China Communist Party votes for more markets

November 13th, 2013 at 11:00 am by David Farrar

Stuff reports:

’s leaders pledged to let markets play a “decisive” role in the economy as they unveiled a reform agenda for the next decade today, looking to secure new drivers of future growth.

Ironically this comes two weeks after the Party Annual Conference voted “Co-operation, rather than competition, should be the main governing factor in economic relations

So the NZ Labour Party is more hostile to markets than the Chinese Communist Party!

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10 Responses to “China Communist Party votes for more markets”

  1. labrator (1,750 comments) says:

    They voted for co-operation? The contradiction in terms was obviously lost on them. I guess they won’t be competing in the next election, just co-operating.

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  2. srylands (386 comments) says:

    “The Labour Party Annual Conference voted “Co-operation, rather than competition, should be the main governing factor in economic relations””

    In any other OECD country, such a resolution by a major political party would attract serious media and public attention. In most countries it would also make the party unelectable. Scary stuff.

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  3. F E Smith (3,302 comments) says:

    So does this mean that the PRC has moved on the left wing from being Communist to being Fascist? Or should we simply start calling it an Oligarchy, which of course is the Green’s preferred form of government?

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  4. srylands (386 comments) says:

    So as the majority shareholder in Air New Zealand an incoming Labour Government will put in place a Board that will seek to cooperate with Jet star rather than compete with it?

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  5. ross69 (3,652 comments) says:

    Does that mean NZers will be able to buy great tracts of land in China? :)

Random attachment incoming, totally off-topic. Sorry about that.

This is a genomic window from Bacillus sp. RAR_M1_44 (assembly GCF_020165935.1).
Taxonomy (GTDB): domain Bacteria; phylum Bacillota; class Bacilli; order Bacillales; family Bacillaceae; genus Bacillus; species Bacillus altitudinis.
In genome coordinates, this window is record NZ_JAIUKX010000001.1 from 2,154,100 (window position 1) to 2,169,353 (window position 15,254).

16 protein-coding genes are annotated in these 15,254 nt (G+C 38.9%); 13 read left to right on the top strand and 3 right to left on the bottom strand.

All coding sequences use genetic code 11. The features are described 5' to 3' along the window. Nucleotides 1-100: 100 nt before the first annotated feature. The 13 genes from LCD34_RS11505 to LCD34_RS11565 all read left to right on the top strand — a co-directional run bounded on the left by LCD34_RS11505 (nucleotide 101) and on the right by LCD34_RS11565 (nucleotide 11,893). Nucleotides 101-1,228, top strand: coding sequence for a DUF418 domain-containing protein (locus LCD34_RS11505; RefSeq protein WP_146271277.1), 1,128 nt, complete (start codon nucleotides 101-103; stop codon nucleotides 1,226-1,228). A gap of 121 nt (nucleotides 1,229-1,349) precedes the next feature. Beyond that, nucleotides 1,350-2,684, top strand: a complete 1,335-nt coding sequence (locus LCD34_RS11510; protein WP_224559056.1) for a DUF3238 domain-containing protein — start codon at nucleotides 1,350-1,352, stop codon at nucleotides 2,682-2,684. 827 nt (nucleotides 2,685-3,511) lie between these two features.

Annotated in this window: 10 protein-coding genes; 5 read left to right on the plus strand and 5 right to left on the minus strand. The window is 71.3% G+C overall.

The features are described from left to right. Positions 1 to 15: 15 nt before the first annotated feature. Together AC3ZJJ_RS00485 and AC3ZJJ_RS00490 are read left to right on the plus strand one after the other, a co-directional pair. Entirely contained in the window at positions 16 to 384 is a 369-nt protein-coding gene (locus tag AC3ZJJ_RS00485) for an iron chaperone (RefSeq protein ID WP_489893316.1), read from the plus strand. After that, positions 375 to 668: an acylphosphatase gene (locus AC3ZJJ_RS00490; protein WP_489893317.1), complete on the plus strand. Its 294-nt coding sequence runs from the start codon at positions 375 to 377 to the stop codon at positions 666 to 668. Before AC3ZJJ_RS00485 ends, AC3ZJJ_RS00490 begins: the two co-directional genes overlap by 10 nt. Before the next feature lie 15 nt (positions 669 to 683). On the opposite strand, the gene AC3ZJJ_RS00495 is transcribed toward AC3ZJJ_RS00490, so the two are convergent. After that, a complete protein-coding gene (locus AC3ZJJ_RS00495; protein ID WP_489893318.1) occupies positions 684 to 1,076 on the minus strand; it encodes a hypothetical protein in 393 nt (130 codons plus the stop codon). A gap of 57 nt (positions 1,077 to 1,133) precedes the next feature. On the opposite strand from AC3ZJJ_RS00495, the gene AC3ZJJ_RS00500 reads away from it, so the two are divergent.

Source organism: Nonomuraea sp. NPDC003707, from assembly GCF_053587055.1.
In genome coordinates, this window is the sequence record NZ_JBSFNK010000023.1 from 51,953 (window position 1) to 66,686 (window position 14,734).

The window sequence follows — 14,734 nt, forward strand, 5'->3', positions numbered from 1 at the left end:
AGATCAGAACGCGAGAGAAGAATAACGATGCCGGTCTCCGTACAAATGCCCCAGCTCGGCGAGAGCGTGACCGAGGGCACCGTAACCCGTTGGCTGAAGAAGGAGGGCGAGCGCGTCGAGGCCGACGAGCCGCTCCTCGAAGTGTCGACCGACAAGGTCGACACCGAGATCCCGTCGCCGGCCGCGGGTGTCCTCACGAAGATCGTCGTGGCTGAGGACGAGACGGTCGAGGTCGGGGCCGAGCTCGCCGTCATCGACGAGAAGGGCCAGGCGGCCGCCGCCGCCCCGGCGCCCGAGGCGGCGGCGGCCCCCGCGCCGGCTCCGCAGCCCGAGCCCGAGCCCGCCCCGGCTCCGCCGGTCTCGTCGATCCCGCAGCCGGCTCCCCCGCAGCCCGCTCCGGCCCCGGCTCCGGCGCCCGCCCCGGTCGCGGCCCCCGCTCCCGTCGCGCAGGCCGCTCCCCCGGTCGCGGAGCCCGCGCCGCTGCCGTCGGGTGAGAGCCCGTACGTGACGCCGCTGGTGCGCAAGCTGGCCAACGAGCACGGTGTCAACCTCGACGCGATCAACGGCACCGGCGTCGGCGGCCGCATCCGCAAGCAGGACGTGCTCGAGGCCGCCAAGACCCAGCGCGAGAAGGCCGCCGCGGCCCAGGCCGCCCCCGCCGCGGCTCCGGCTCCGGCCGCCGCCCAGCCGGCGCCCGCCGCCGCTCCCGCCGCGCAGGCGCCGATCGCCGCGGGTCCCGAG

By the way, David, you conveniently left out this bit:

    “While the party effectively upgraded the importance of markets in its philosophy – previous policy statements often described markets as playing only a ‘basic’ role in allocating resources – it also made clear that it had no plans to radically reduce the role of the state in the economy.”

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  6. Ed Snack (1,737 comments) says:

    That statement also reflects a major misunderstanding of markets; markets are probably the major way that we cooperate with others. Competition is the mechanism that helps keep that cooperation honest.

    In anything other than a rigged monopoly market (often but not necessarily a government run one) a market consists of people exchanging items to their mutual benefit, in what way is this not competition ? The alternative is the Labour (and left) way, you will get what we deem you are worthy of being given as determined by people who are wiser and more attuned to this fragile world we live in and to your needs than you are. That doesn’t strike me as cooperation.

    Markets have also existed probably through human evolutionary history, very ancient people (as in people many, many years ago rather than just old codgers !) trafficked items for exchange, such behaviour and its ramifications are part of “human nature”; bureaucratic institutions are a modern excrescence. Adam Smith understood and explained this pretty well.

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  7. srylands (386 comments) says:

    “Does that mean NZers will be able to buy great tracts of land in China?”

    Why would they want to? According to Russel Norman most New Zealanders don’t have spare $1,000 to invest.

    Back to the theme – How the hell have we ended up with a country where we are even debating the preeminent role of markets in allocating resources and driving growth? The intelligence of public debate on economics is going backwards. You – ross69 – are a prime example.

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  8. Harriet (4,514 comments) says:

    The last 30yrs has seen the National/Labour/Greens Socialist Party put in place regulation, rules & reguirements upon regulations, rules & requirements – while China has been lifting all theirs.

    This is no surprise and well known throughout private enterprise who puts faith in National. Funnily enough. Vote for the Conservatives.

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  9. wikiriwhis business (3,883 comments) says:

    China are probably speaking from insider knowledge of the TPP heavily geared towards them

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  10. KevinH (1,131 comments) says:

    This “pledge’ from China’s ruling elite signals a profound change and departure from the PRC communist manifesto that held sacrosanct the ideal that the “State” was the only trusted provider of all an individuals needs.
    The Chinese government has signalled earlier in the year that it may be willing to allow farmers to sell their land, a death knell for the co operatives that created modern China as well as a complete reversal of the philosophies of China’s founding father Mao Tse Tung.
    It also demonstrates that an economy ruled by communism reaches a nadir, a point where growth is no longer possible without competition.Perhaps we are witnessing the coming of age of China and the death of communism.

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